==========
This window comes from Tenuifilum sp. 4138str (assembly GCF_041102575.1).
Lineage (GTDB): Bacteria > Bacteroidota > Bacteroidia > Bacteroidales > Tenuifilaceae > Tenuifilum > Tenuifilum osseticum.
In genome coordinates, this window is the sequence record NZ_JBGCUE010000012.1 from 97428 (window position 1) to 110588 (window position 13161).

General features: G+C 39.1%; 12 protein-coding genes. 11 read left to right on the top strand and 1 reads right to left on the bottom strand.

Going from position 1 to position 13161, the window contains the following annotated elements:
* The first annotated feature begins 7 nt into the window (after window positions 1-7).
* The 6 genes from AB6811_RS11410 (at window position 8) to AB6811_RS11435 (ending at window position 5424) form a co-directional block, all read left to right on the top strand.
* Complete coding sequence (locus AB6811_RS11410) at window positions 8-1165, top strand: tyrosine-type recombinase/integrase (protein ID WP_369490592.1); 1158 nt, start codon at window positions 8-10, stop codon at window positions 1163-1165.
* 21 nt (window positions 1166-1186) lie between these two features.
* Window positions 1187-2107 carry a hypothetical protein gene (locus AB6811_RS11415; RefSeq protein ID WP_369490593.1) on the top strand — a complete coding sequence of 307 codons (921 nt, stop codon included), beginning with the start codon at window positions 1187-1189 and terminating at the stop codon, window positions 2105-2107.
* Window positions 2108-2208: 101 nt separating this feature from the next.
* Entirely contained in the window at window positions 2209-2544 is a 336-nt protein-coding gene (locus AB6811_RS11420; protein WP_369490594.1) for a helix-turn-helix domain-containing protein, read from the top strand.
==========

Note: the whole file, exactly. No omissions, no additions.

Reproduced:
This window comes from Tenuifilum sp. 4138str (assembly GCF_041102575.1).
Lineage (GTDB): Bacteria > Bacteroidota > Bacteroidia > Bacteroidales > Tenuifilaceae > Tenuifilum > Tenuifilum osseticum.
In genome coordinates, this window is the sequence record NZ_JBGCUE010000012.1 from 97428 (window position 1) to 110588 (window position 13161).

General features: G+C 39.1%; 12 protein-coding genes. 11 read left to right on the top strand and 1 reads right to left on the bottom strand.

Going from position 1 to position 13161, the window contains the following annotated elements:
* The first annotated feature begins 7 nt into the window (after window positions 1-7).
* The 6 genes from AB6811_RS11410 (at window position 8) to AB6811_RS11435 (ending at window position 5424) form a co-directional block, all read left to right on the top strand.
* Complete coding sequence (locus AB6811_RS11410) at window positions 8-1165, top strand: tyrosine-type recombinase/integrase (protein ID WP_369490592.1); 1158 nt, start codon at window positions 8-10, stop codon at window positions 1163-1165.
* 21 nt (window positions 1166-1186) lie between these two features.
* Window positions 1187-2107 carry a hypothetical protein gene (locus AB6811_RS11415; RefSeq protein ID WP_369490593.1) on the top strand — a complete coding sequence of 307 codons (921 nt, stop codon included), beginning with the start codon at window positions 1187-1189 and terminating at the stop codon, window positions 2105-2107.
* Window positions 2108-2208: 101 nt separating this feature from the next.
* Entirely contained in the window at window positions 2209-2544 is a 336-nt protein-coding gene (locus AB6811_RS11420; protein WP_369490594.1) for a helix-turn-helix domain-containing protein, read from the top strand.